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Our narrator is a middle-aged man who just attended a funeral for someone in his immediate family. He's driving around the town where he grew up, because he wants to avoid the social niceties implicit in such an event, and finds himself drawn to the farm at the end of the lane where he once had a friend named Lettie Hempstock. He finds himself asking the old woman there if he could sit by their duck pond and reminisce, and then proceeds to relate this extraordinary tale:
He is a pretty lonely kid (not a single friend shows up for his seventh birthday party), who loves to escape into the world of books when he's not busy blowing things up in his "laboratory" (a shed to which his father has banished his chemistry set). His parents have come across hard times financially, and are forced to take in boarders to help supplement their income. One of the boarders, a down-on-his-luck opal miner from South Africa, decides that their car is the perfect vehicle in which to end his life. Gee, thanks dude.
When the boy and his father discover the body they also meet Lettie Hempstock, a mysterious eleven-year-old girl who lives on the farm at the end of the lane with her mother and grandmother. The boy is sent with her to keep warm in their kitchen while the police sort things out with the dead opal miner, and it's there that he realizes these women are not altogether ordinary. They do, however, make some really good food.
When strange things start happening to him, like waking up choking on an old coin, he seeks out Lettie because she seems like she's got all the answers. The two of them go on an adventure to bind the creature that is throwing money at people, but during this process things go south. The thing (that Lettie's Gran refers to as a "flea") manages to make the boy a doorway from her world into ours, and she introduces herself to his family as Ursula Monkton—their latest boarder and childcare provider extraordinaire.
His whole family is enthralled with her, especially because she has impeccable timing, but the boy knows there's something just not right. She tries to make sure that he never leaves their property again, and in the process possesses his father to commit attempted filicide. The boy just barely escapes being drowned in his own bathtub and runs to the Hempstock farm.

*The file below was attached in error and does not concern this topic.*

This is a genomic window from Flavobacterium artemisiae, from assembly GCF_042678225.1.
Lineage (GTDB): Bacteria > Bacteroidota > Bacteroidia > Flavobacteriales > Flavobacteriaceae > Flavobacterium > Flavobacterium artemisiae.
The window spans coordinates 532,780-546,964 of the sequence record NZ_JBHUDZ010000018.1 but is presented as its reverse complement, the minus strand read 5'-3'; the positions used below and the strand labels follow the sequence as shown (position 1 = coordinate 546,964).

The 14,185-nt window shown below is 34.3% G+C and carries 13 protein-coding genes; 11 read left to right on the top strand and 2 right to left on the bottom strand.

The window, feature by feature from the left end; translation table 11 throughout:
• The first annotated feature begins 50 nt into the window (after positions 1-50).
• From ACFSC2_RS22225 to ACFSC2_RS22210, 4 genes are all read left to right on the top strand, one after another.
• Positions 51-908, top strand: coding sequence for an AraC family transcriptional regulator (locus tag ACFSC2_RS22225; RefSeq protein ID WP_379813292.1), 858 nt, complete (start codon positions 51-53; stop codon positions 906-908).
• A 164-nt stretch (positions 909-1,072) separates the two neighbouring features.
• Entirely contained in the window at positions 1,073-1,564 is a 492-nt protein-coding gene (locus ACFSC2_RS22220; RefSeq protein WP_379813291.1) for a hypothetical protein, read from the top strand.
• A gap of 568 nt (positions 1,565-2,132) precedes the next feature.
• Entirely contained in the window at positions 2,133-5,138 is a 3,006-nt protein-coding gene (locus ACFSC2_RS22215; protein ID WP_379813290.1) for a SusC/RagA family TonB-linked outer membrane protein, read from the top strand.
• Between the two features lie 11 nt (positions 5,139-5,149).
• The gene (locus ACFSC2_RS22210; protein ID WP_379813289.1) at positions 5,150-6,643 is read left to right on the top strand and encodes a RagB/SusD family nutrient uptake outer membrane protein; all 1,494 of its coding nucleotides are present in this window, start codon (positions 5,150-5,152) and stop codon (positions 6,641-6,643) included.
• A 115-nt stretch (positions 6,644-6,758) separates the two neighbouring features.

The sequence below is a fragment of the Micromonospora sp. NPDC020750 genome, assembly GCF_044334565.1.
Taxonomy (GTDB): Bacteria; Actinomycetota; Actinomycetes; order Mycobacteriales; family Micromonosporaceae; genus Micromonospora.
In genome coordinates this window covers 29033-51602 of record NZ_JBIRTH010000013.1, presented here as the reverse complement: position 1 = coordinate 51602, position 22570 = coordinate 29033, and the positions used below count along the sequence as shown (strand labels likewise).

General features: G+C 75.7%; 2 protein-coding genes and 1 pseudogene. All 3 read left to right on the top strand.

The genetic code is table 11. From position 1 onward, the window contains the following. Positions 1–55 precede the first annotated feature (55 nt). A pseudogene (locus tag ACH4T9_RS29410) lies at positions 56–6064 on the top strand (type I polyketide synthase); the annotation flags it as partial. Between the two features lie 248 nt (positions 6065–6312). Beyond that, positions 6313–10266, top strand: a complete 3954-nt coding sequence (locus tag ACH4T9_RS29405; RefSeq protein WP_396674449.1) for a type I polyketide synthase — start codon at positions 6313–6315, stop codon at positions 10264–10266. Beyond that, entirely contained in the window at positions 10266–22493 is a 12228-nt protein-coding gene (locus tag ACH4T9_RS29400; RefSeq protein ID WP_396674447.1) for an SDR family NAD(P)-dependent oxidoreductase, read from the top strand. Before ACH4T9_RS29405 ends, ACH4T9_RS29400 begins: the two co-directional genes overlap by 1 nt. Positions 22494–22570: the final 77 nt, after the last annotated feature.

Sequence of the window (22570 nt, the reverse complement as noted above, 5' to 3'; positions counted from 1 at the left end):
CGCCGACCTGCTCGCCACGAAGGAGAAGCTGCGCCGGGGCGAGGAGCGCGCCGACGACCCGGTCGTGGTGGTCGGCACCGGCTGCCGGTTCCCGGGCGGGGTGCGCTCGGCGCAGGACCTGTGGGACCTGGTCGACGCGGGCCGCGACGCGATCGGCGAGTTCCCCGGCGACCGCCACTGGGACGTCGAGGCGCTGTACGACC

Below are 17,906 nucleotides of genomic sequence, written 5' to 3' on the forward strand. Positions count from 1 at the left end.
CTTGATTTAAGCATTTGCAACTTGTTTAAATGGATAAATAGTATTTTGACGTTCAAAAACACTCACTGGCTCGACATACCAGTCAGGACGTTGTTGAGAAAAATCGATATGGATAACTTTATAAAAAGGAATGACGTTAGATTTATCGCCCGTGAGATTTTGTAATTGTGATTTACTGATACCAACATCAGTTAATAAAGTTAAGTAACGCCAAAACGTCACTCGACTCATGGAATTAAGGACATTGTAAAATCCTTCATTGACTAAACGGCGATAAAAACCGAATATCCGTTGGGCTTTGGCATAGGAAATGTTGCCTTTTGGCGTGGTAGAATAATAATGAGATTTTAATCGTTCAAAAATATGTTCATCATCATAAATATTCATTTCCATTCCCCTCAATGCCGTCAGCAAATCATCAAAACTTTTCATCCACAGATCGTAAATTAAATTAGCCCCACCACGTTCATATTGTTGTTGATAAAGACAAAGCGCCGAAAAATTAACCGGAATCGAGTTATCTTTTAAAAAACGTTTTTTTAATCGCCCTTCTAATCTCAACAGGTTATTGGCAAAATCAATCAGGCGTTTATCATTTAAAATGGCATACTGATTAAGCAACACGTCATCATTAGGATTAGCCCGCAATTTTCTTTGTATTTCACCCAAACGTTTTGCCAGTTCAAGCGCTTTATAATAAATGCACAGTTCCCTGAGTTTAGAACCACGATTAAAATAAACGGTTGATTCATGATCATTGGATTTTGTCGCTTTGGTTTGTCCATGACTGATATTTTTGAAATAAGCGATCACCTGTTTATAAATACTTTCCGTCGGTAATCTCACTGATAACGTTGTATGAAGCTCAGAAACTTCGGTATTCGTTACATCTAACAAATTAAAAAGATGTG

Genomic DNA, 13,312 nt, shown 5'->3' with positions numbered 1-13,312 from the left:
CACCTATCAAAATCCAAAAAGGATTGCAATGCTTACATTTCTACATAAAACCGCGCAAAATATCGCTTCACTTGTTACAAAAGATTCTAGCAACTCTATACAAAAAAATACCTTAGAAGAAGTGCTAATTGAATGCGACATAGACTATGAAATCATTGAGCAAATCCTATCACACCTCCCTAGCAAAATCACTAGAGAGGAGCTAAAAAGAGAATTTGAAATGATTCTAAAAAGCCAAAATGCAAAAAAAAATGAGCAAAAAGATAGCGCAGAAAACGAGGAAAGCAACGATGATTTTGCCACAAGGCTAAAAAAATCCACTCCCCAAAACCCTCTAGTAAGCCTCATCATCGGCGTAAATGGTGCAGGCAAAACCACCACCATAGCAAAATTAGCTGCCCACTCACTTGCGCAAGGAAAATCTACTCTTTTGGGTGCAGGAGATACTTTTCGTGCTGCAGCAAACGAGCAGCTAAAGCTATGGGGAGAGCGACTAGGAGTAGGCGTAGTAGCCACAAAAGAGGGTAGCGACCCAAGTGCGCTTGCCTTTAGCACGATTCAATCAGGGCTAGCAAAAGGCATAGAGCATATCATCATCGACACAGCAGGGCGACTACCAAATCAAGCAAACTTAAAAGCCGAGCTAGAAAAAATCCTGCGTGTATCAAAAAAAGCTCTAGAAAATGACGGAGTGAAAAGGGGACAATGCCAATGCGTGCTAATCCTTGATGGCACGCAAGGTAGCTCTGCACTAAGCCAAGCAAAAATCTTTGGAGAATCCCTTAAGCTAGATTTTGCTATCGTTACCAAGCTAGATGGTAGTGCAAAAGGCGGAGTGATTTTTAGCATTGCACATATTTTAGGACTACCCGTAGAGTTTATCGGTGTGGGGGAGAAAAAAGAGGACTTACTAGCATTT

The Hempstock women—Gran, Ginnie, and Lettie—patch him up and try to remove the rest of the magical doorway that Ursula has embedded in his body, but a part of it is too deeply ingrained in his heart. So when they finally convince Ursula to take the doorway back to her own world, she says she can't without tearing him apart. Yikes.
That's when Lettie summons the "varmints" to finish her off, hunger-birds that act as inter-dimensional cleaners who eat things as a way of preventing them from proliferating where they don't belong. (We're pretty sure that we are "varmints" when it comes to Girl Scout cookies. Someone has to keep them in line.)
Unfortunately, after they eat Ursula Monkton the varmints decide that they absolutely, positively, cannot go back to their own dimension until they eat the piece of the doorway that is left in the boy's heart as well. When they go after him, Lettie sacrifices herself to save his life. Gran and Ginnie come to the rescue and banish the varmints, but not before they manage to kind-of kill Lettie. (She's not quite dead, really, but she's very badly hurt.)
When Ginnie brings him home to his parents she causes him to somehow forget all the strange, wonderful, and terrible things that have happened, and he's now convinced that this whole time he's just been at a going-away party for Lettie, who is going to Australia to be with her father.
Fast-forward to the present day and all of these memories come flooding back. He realizes that the old woman is Gran Hempstock, who hasn't aged in forty years. When he leaves to go back to his family who are waiting for him, the memories fade again, and he thinks about the girl Lettie who moved to Australia a long time ago.